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What happens next? Nothing. That's it. Loading the template is the last thing that happens. I suppose the post loop in the template gets executed. When the template is loaded the PHP code in it just gets run like any other PHP code. Most templates should include a pattern of code that's called 'the loop'. This code does what the documentation says it does....


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ob_get_flush doesn't do what you think it does. You're assuming that it only ends the output buffer and returns its contents, which is incorrect, it also flushes the output buffer to the browser. So this: return ob_get_flush(); Is the same as this: $content = ob_get_clean(); echo $content; return $content; Use ob_get_clean(); instead, which erases the ...


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The solutions here are all good but were not consistent with both local and remote server environments. So I came up with a simpler neat solution that works better regardless of the WordPress permalink settings. function getCurrentUrl() { $protocol = is_ssl() ? 'https://' : 'http://'; return ($protocol) . $_SERVER['HTTP_HOST'] . $_SERVER['REQUEST_URI'...


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Is it okay to call global $post; inside the loop in ajax or is there a better way to access the current post object? I'd do it outside the loop but in the same scope to avoid duplication, but otherwise the answer is: If it works, then it works, don't stress about it, there is no canonical one way to rule them all for this. global $post; works, and there is ...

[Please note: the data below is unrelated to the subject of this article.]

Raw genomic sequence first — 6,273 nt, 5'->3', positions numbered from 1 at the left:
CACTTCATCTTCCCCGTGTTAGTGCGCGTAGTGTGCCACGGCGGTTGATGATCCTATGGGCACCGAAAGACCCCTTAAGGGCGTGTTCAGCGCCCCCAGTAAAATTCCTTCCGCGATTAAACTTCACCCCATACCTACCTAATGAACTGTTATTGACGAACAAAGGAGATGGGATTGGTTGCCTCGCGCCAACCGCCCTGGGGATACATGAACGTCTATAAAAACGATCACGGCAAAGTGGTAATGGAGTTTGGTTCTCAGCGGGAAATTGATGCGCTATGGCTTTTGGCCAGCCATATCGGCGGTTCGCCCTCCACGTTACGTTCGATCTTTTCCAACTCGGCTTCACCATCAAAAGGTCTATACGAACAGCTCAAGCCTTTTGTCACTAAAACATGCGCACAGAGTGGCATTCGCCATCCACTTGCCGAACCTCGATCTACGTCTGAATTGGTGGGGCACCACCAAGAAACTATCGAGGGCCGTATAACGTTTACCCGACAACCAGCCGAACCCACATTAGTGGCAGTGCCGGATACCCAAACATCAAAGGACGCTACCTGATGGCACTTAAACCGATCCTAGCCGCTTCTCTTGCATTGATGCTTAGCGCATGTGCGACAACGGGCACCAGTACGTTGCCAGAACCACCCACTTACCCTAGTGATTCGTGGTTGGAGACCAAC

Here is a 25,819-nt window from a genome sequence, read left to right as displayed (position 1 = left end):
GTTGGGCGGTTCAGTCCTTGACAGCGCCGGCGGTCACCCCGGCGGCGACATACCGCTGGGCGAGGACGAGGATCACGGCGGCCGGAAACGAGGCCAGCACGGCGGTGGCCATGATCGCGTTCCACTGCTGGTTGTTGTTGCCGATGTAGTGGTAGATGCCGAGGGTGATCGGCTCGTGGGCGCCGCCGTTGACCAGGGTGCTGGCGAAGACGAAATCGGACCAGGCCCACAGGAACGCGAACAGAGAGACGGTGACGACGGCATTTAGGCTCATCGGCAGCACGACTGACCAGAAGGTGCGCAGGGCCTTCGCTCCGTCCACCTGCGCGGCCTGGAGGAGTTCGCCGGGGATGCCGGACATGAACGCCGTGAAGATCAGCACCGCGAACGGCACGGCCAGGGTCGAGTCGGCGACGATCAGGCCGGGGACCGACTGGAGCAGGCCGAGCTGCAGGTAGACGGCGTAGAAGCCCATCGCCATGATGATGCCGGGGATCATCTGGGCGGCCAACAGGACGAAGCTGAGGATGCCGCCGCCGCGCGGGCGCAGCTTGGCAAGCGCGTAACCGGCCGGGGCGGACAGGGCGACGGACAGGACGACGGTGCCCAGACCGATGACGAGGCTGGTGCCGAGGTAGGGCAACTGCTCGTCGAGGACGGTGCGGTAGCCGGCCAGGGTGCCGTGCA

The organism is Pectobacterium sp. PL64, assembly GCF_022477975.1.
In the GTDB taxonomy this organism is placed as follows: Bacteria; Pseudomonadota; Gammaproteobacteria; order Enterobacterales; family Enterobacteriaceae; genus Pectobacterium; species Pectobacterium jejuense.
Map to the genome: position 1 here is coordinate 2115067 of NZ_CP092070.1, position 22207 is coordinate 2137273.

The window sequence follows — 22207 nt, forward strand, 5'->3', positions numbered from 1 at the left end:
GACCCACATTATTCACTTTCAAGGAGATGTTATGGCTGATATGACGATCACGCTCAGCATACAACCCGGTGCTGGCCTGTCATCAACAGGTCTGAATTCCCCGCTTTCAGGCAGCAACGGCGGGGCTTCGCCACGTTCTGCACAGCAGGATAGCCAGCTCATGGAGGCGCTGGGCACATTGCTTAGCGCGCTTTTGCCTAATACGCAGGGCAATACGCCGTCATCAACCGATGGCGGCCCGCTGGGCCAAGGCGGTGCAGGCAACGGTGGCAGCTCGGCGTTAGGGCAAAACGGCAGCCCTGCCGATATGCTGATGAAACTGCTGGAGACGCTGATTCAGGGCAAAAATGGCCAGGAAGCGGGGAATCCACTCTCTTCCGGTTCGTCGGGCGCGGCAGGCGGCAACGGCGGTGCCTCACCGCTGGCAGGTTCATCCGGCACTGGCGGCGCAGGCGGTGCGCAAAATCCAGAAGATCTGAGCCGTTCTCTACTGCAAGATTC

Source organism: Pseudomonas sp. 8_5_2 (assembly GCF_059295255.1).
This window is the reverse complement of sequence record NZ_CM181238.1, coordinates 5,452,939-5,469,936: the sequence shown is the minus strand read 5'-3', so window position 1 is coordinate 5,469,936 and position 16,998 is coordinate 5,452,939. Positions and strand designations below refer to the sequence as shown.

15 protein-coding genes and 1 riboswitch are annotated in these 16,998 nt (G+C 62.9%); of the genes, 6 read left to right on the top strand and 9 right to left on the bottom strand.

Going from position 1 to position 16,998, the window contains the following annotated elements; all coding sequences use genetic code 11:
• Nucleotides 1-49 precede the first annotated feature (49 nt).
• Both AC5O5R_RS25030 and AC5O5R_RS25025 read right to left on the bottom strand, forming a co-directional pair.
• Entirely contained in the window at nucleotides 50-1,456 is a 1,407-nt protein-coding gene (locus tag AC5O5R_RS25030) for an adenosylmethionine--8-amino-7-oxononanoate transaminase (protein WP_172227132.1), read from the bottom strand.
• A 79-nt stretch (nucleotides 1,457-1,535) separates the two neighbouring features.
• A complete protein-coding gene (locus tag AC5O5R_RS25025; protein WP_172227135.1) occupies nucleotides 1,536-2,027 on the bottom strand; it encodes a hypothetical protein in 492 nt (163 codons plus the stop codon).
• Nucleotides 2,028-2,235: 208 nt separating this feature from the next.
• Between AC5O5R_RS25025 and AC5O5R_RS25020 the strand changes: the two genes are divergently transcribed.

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delete the following line of code if ( ( $posts->current_post + 1 ) === $posts->post_count ) echo '</li>'; leaving only the following portion <?php $last_year = $year; endwhile; ?>


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SOLVED with the magic of paginate_links (after the endwhile) <?php $big = 999999999; // need an unlikely integer echo paginate_links( array( 'base' => str_replace( $big, '%#%', esc_url( get_pagenum_link( $big ) ) ), 'format' => '?paged=%#%', 'current' => max( 1, get_query_var('paged') ), 'total' => $loop->max_num_pages ) );...


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